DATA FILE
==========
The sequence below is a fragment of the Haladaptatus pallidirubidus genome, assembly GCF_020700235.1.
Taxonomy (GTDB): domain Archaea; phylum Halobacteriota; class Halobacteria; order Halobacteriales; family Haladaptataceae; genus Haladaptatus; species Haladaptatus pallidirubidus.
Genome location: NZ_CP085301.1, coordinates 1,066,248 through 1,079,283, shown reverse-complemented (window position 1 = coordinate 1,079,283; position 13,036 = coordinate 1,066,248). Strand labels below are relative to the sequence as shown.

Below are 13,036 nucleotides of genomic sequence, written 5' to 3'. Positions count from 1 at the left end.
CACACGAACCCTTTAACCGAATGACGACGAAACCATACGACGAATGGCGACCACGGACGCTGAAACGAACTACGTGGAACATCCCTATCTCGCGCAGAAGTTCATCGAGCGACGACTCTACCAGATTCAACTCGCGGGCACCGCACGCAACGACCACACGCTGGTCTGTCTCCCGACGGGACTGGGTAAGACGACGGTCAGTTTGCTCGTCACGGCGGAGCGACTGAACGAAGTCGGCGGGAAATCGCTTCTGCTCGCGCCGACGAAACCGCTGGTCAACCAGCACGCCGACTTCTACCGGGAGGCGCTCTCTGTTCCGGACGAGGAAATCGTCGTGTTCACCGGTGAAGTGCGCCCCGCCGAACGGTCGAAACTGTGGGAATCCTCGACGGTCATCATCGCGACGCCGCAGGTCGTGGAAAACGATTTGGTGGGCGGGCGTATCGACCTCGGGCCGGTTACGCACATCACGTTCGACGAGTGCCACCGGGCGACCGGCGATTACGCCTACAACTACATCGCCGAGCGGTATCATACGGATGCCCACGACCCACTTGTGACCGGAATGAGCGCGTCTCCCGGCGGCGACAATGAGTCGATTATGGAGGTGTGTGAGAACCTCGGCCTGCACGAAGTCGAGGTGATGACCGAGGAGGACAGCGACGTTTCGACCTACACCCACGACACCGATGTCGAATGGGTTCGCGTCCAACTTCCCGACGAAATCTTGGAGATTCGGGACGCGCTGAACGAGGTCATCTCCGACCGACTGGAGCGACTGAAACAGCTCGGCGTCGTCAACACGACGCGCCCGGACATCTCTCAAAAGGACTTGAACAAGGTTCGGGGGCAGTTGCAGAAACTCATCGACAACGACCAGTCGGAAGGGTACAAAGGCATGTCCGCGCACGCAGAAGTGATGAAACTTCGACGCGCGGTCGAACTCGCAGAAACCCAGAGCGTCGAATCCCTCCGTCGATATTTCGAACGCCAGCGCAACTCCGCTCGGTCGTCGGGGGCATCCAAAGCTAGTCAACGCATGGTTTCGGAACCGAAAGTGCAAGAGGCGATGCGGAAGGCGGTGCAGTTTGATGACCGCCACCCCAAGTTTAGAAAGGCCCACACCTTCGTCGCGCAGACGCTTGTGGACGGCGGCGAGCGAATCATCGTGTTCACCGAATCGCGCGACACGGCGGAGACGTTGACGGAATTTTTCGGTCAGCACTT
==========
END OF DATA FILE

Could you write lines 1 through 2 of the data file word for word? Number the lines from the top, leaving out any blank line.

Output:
The sequence below is a fragment of the Haladaptatus pallidirubidus genome, assembly GCF_020700235.1.
Taxonomy (GTDB): domain Archaea; phylum Halobacteriota; class Halobacteria; order Halobacteriales; family Haladaptataceae; genus Haladaptatus; species Haladaptatus pallidirubidus.